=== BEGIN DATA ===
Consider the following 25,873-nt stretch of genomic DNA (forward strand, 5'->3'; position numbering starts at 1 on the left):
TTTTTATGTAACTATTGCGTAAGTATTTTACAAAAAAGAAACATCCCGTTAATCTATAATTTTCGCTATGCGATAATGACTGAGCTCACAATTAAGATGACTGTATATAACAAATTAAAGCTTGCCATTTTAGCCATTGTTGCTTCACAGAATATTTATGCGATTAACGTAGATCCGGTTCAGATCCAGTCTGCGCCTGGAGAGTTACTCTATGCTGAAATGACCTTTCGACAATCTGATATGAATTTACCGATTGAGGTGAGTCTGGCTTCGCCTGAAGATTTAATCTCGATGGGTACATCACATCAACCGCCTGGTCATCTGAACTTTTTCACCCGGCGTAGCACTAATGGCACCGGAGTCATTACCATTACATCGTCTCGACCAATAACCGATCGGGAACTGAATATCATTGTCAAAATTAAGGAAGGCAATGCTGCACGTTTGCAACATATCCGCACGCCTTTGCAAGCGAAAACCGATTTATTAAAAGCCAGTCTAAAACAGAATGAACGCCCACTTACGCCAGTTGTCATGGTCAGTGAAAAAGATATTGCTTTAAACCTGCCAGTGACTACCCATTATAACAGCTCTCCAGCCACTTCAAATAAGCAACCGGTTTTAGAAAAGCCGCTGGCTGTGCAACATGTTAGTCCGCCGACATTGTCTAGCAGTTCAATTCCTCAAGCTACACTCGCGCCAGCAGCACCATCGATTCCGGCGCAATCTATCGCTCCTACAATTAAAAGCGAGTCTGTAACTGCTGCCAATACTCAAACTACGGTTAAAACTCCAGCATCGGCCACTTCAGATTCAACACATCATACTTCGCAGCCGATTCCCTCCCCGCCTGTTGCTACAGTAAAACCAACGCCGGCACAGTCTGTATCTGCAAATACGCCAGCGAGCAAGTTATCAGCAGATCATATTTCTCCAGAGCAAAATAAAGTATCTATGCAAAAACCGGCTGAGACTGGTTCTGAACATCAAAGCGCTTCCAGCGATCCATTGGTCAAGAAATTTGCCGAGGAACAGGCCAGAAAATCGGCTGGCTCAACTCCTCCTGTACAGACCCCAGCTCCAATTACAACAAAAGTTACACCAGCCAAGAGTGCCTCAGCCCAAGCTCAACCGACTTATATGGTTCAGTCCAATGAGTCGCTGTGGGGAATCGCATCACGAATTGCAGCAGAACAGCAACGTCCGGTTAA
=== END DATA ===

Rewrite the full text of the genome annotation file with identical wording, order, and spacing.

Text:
Consider the following 25,873-nt stretch of genomic DNA (forward strand, 5'->3'; position numbering starts at 1 on the left):
TTTTTATGTAACTATTGCGTAAGTATTTTACAAAAAAGAAACATCCCGTTAATCTATAATTTTCGCTATGCGATAATGACTGAGCTCACAATTAAGATGACTGTATATAACAAATTAAAGCTTGCCATTTTAGCCATTGTTGCTTCACAGAATATTTATGCGATTAACGTAGATCCGGTTCAGATCCAGTCTGCGCCTGGAGAGTTACTCTATGCTGAAATGACCTTTCGACAATCTGATATGAATTTACCGATTGAGGTGAGTCTGGCTTCGCCTGAAGATTTAATCTCGATGGGTACATCACATCAACCGCCTGGTCATCTGAACTTTTTCACCCGGCGTAGCACTAATGGCACCGGAGTCATTACCATTACATCGTCTCGACCAATAACCGATCGGGAACTGAATATCATTGTCAAAATTAAGGAAGGCAATGCTGCACGTTTGCAACATATCCGCACGCCTTTGCAAGCGAAAACCGATTTATTAAAAGCCAGTCTAAAACAGAATGAACGCCCACTTACGCCAGTTGTCATGGTCAGTGAAAAAGATATTGCTTTAAACCTGCCAGTGACTACCCATTATAACAGCTCTCCAGCCACTTCAAATAAGCAACCGGTTTTAGAAAAGCCGCTGGCTGTGCAACATGTTAGTCCGCCGACATTGTCTAGCAGTTCAATTCCTCAAGCTACACTCGCGCCAGCAGCACCATCGATTCCGGCGCAATCTATCGCTCCTACAATTAAAAGCGAGTCTGTAACTGCTGCCAATACTCAAACTACGGTTAAAACTCCAGCATCGGCCACTTCAGATTCAACACATCATACTTCGCAGCCGATTCCCTCCCCGCCTGTTGCTACAGTAAAACCAACGCCGGCACAGTCTGTATCTGCAAATACGCCAGCGAGCAAGTTATCAGCAGATCATATTTCTCCAGAGCAAAATAAAGTATCTATGCAAAAACCGGCTGAGACTGGTTCTGAACATCAAAGCGCTTCCAGCGATCCATTGGTCAAGAAATTTGCCGAGGAACAGGCCAGAAAATCGGCTGGCTCAACTCCTCCTGTACAGACCCCAGCTCCAATTACAACAAAAGTTACACCAGCCAAGAGTGCCTCAGCCCAAGCTCAACCGACTTATATGGTTCAGTCCAATGAGTCGCTGTGGGGAATCGCATCACGAATTGCAGCAGAACAGCAACGTCCGGTTAA